LEXINGTON, Ky. – Dominique Hawkins wanted to play more in his first three seasons at Kentucky. He’s determined to play more this season as a senior. But ask the Richmond, Ky., native what it’s meant to be a Wildcat and he’ll answer with what might be the world’s widest grin.
“Oh, it means a lot. Definitely God blessed us,” Hawkins said, referring to himself and roommate Derek Willis, a fellow homegrown senior. “Not many local Kentucky guys are playing for Coach Cal teams. To be able to play for one of his teams is just insane, and they just love us.”
They are the fans, who’ve always held a soft spot in their hearts for bluegrass boys wearing the blue and white. Those have been few and far between since coach John Calipari came to town in 2009 and started scooping up elite recruits from all across the country.
In fact, Hawkins and Willis are the only in-state players Calipari actively has recruited. Darius Miller already was here when he arrived and, notably, is the most productive Kentucky native (so far) of the Calipari era. He scored more than 1,200 career points and helped deliver the program’s eighth national title in 2012, alongside Calipari’s one-and-done stars Anthony Davis and Michael Kidd-Gilchrist.
While Hawkins always has been a role player, a spark plug off the bench, he was nearly a pivotal piece of another championship team in 2014. Calipari asked him to shut down the opponent’s best scorer in the Sweet 16, Elite Eight and Final Four – and he did – but the Wildcats lost in the national title game against Connecticut.
“(Calipari) gets the best freshmen in the country, and he’s even going around the world pretty much now,” Hawkins said. “Not being McDonald’s All-Americans, me and Derek, we’ve always taken pride in taking on the challenge. And now that it’s our senior year, hopefully we can get a lot of playing time and have a big role on the team.”
MEET THE 2016-17 WILDCATS
- Faster than Wall? Freshman Fox just might be.
- Calipari asked Briscoe to lead and ‘that inspires me.’
- UK freshman sent early message: Don’t jump with Monk.
- 7-footer Humphries has slimmed down, stepped up.
- Willis aims to put summer arrest, last year’s D behind him.
Hawkins has scored 115 points, grabbed 61 rebounds, dished 39 assists and swiped 17 steals so far in his Wildcats career. The former Kentucky Mr. Basketball, who had to put on a dazzling show during the state playoffs at Rupp Arena to earn a late scholarship offer from Calipari, wants more.
He was poised for more as a junior. A preseason wrist injury and midseason ankle injury – after he scored 13 points in a win against rival Louisville – derailed him.
“He’s been unlucky with some injuries when he had his chance,” Calipari said. “So let’s hope he stays healthy.”
Hawkins has played with 11 NBA draft picks already, and there are more on the roster this season. Per usual, Calipari signed another elite class, including five 5-star freshmen. Three are projected top-20 picks, including guards De’Aaron Fox and Malik Monk. The crowded backcourt also includes sophomore Isaiah Briscoe, another NBA hopeful, team leader and lock for the starting lineup.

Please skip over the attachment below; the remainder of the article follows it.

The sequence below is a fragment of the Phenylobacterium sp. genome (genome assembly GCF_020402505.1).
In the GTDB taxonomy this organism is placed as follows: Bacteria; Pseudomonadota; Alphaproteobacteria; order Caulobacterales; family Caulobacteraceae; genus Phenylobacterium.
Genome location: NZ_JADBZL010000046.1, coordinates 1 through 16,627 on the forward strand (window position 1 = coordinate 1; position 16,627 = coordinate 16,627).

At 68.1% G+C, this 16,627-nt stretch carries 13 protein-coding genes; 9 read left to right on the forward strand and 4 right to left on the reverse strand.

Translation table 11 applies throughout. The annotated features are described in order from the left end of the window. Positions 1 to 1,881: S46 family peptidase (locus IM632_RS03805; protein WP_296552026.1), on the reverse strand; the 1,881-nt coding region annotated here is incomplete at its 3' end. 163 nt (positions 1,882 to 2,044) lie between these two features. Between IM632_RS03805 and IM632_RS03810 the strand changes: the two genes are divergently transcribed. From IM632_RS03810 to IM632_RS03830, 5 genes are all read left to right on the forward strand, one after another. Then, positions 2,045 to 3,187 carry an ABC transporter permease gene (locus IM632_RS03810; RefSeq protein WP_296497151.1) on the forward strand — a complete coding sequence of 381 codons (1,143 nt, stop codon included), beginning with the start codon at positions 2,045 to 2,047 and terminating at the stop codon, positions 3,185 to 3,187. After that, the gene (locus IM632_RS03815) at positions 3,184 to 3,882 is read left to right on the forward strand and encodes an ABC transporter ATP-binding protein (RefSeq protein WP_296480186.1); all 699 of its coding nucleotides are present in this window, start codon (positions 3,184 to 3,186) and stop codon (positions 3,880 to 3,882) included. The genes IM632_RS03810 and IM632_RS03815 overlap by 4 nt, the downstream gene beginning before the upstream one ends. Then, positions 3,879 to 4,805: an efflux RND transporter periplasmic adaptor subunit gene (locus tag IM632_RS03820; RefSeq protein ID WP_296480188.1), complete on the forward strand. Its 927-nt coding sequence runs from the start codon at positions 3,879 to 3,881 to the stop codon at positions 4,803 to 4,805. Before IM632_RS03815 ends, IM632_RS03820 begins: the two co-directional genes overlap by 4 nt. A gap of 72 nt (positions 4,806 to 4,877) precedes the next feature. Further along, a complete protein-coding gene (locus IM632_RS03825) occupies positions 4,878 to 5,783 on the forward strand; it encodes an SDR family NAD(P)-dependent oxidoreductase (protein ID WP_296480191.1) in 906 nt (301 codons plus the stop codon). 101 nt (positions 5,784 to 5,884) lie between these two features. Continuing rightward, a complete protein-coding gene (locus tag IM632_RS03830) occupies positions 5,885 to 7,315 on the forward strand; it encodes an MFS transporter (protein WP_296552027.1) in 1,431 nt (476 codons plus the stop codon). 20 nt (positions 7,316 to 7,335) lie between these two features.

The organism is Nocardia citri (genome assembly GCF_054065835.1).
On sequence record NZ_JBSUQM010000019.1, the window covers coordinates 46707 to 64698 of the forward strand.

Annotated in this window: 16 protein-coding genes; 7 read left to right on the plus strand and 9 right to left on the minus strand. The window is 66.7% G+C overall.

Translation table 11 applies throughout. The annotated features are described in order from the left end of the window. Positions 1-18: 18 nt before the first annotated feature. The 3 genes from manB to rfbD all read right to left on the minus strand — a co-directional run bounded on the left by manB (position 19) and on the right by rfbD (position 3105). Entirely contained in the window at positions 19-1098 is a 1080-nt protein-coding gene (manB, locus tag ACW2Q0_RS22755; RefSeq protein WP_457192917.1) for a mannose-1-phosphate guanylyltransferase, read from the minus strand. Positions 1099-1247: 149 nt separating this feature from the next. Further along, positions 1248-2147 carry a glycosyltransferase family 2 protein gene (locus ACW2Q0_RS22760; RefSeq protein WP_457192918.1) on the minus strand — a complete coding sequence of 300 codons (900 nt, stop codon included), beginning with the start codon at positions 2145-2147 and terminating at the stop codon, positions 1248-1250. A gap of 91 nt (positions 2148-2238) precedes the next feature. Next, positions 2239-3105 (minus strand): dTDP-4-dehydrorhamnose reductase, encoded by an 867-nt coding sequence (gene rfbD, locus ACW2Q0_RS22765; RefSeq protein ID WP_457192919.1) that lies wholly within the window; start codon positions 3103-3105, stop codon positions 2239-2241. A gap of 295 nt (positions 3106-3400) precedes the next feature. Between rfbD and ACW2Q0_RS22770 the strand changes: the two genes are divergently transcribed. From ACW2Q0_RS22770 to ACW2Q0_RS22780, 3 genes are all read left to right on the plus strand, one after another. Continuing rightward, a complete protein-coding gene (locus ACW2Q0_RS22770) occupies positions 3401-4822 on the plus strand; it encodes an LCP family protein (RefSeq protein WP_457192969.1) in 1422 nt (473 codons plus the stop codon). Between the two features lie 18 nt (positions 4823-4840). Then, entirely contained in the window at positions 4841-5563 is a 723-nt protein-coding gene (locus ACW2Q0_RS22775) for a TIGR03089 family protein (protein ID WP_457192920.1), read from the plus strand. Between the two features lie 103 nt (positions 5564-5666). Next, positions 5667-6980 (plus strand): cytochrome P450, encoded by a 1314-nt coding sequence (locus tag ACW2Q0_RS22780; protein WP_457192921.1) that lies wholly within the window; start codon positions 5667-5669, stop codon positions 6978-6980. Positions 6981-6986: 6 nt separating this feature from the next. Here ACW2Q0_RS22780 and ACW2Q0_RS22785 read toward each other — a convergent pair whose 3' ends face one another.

“As a senior, Dom should be mentally ahead of these guys,” Calipari said. “Their basketball skill, some of these guys, may be a little bit better than him, but mentally, physically? No, no. They shouldn’t be.”
There is no freakier athlete on Kentucky’s talented roster than Hawkins, who at 6 feet, 190 pounds can bench-press 185 pounds 16 times and posted a team-high 44 ½-inch vertical leap during the Wildcats’ on-campus combine for pro scouts during the weekend.
He spent the summer working on his offense, trying to improve on an anemic career 3-point percentage (22.7). To be fair, it has increased every season he’s been at Kentucky. He knows it must be even better to earn more time. But Hawkins always will have some role based on defense alone.
Poll the Wildcats on who they’d choose with the game on the line, needing one stop, and his name comes up most frequently.
“He’s always been able to guard whoever he’s been given,” sophomore center Isaac Humphries said. “And he’s like a real vet. He’s like a senior. He’s not like a Kentucky vet. He’s just had so much experience, and he’s had to guard some pretty crazy players over the years.”
That offense apparently is coming along, too.
“He’s been killing it,” Humphries said. “He’s been one that’s really stood out for me. He’s making everything. He does kind of get forgotten, but I don’t think this year he’ll be forgotten at all.”
Certainly not if he and Willis, the Kentucky kids, manage to help hang a new banner at Rupp. There’s an extra-special place in the fans’ hearts for homegrown heroes who do that. Hawkins was so close in 2014, then saw an undefeated season thwarted in the 2015 Final Four.
Ask him to imagine finally finishing the job and here comes that grin again, the one that seems wider even than his face.
“A national championship is everything to me,” Hawkins said. “It would be a fairytale ending for me, to be able to have all my friends and family around me at the end and just be able to say I was able to bring Nine back home.”